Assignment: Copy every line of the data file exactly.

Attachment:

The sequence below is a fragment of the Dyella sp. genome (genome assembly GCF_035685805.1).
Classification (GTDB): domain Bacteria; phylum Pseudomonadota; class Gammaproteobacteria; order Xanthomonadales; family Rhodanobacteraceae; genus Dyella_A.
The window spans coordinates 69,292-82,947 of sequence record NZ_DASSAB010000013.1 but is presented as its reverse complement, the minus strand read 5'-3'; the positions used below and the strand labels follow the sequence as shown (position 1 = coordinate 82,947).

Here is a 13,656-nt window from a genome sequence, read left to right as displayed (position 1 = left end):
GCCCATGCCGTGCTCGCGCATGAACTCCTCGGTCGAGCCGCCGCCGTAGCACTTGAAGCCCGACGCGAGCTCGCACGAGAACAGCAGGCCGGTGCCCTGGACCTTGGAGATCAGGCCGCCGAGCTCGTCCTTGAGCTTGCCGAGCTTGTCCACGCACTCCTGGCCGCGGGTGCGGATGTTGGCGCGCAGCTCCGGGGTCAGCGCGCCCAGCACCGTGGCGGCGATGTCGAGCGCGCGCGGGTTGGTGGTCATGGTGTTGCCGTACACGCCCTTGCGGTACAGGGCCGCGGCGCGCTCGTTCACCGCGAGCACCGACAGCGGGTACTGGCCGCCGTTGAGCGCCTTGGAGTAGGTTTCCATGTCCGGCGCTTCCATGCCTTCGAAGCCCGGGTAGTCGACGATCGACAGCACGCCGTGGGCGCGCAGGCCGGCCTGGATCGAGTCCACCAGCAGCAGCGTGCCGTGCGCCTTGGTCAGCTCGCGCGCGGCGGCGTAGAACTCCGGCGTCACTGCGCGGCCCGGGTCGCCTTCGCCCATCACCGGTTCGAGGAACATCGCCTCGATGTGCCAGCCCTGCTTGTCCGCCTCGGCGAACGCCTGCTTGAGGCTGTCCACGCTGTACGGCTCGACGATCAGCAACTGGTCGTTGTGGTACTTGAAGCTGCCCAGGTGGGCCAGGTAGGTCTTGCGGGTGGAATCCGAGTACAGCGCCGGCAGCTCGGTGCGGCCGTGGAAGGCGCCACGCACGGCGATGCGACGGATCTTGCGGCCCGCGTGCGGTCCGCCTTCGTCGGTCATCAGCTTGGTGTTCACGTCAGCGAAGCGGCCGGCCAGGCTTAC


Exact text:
The sequence below is a fragment of the Dyella sp. genome (genome assembly GCF_035685805.1).
Classification (GTDB): domain Bacteria; phylum Pseudomonadota; class Gammaproteobacteria; order Xanthomonadales; family Rhodanobacteraceae; genus Dyella_A.
The window spans coordinates 69,292-82,947 of sequence record NZ_DASSAB010000013.1 but is presented as its reverse complement, the minus strand read 5'-3'; the positions used below and the strand labels follow the sequence as shown (position 1 = coordinate 82,947).

Here is a 13,656-nt window from a genome sequence, read left to right as displayed (position 1 = left end):
GCCCATGCCGTGCTCGCGCATGAACTCCTCGGTCGAGCCGCCGCCGTAGCACTTGAAGCCCGACGCGAGCTCGCACGAGAACAGCAGGCCGGTGCCCTGGACCTTGGAGATCAGGCCGCCGAGCTCGTCCTTGAGCTTGCCGAGCTTGTCCACGCACTCCTGGCCGCGGGTGCGGATGTTGGCGCGCAGCTCCGGGGTCAGCGCGCCCAGCACCGTGGCGGCGATGTCGAGCGCGCGCGGGTTGGTGGTCATGGTGTTGCCGTACACGCCCTTGCGGTACAGGGCCGCGGCGCGCTCGTTCACCGCGAGCACCGACAGCGGGTACTGGCCGCCGTTGAGCGCCTTGGAGTAGGTTTCCATGTCCGGCGCTTCCATGCCTTCGAAGCCCGGGTAGTCGACGATCGACAGCACGCCGTGGGCGCGCAGGCCGGCCTGGATCGAGTCCACCAGCAGCAGCGTGCCGTGCGCCTTGGTCAGCTCGCGCGCGGCGGCGTAGAACTCCGGCGTCACTGCGCGGCCCGGGTCGCCTTCGCCCATCACCGGTTCGAGGAACATCGCCTCGATGTGCCAGCCCTGCTTGTCCGCCTCGGCGAACGCCTGCTTGAGGCTGTCCACGCTGTACGGCTCGACGATCAGCAACTGGTCGTTGTGGTACTTGAAGCTGCCCAGGTGGGCCAGGTAGGTCTTGCGGGTGGAATCCGAGTACAGCGCCGGCAGCTCGGTGCGGCCGTGGAAGGCGCCACGCACGGCGATGCGACGGATCTTGCGGCCCGCGTGCGGTCCGCCTTCGTCGGTCATCAGCTTGGTGTTCACGTCAGCGAAGCGGCCGGCCAGGCTTAC